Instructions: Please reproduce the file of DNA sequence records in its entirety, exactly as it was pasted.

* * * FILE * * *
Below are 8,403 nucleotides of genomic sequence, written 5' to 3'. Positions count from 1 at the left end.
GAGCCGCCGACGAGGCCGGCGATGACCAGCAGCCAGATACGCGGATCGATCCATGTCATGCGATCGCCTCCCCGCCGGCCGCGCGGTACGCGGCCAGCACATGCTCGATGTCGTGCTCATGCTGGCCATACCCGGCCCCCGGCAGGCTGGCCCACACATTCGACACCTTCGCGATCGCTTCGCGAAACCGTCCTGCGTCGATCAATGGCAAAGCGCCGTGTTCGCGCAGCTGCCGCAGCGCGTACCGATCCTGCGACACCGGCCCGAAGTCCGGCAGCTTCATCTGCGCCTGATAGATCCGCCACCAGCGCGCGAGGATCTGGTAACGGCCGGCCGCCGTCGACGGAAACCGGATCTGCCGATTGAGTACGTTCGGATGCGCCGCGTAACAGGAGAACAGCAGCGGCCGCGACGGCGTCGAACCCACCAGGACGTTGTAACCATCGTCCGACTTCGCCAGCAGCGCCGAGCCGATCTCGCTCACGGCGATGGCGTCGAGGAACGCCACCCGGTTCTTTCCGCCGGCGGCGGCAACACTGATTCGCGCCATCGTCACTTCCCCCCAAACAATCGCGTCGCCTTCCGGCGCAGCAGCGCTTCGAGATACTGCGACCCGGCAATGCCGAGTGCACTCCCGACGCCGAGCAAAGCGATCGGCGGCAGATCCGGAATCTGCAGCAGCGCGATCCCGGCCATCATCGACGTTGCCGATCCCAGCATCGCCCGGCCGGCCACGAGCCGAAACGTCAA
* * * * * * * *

Below are 8,403 nucleotides of genomic sequence, written 5' to 3'. Positions count from 1 at the left end.
GAGCCGCCGACGAGGCCGGCGATGACCAGCAGCCAGATACGCGGATCGATCCATGTCATGCGATCGCCTCCCCGCCGGCCGCGCGGTACGCGGCCAGCACATGCTCGATGTCGTGCTCATGCTGGCCATACCCGGCCCCCGGCAGGCTGGCCCACACATTCGACACCTTCGCGATCGCTTCGCGAAACCGTCCTGCGTCGATCAATGGCAAAGCGCCGTGTTCGCGCAGCTGCCGCAGCGCGTACCGATCCTGCGACACCGGCCCGAAGTCCGGCAGCTTCATCTGCGCCTGATAGATCCGCCACCAGCGCGCGAGGATCTGGTAACGGCCGGCCGCCGTCGACGGAAACCGGATCTGCCGATTGAGTACGTTCGGATGCGCCGCGTAACAGGAGAACAGCAGCGGCCGCGACGGCGTCGAACCCACCAGGACGTTGTAACCATCGTCCGACTTCGCCAGCAGCGCCGAGCCGATCTCGCTCACGGCGATGGCGTCGAGGAACGCCACCCGGTTCTTTCCGCCGGCGGCGGCAACACTGATTCGCGCCATCGTCACTTCCCCCCAAACAATCGCGTCGCCTTCCGGCGCAGCAGCGCTTCGAGATACTGCGACCCGGCAATGCCGAGTGCACTCCCGACGCCGAGCAAAGCGATCGGCGGCAGATCCGGAATCTGCAGCAGCGCGATCCCGGCCATCATCGACGTTGCCGATCCCAGCATCGCCCGGCCGGCCACGAGCCGAAACGTCAA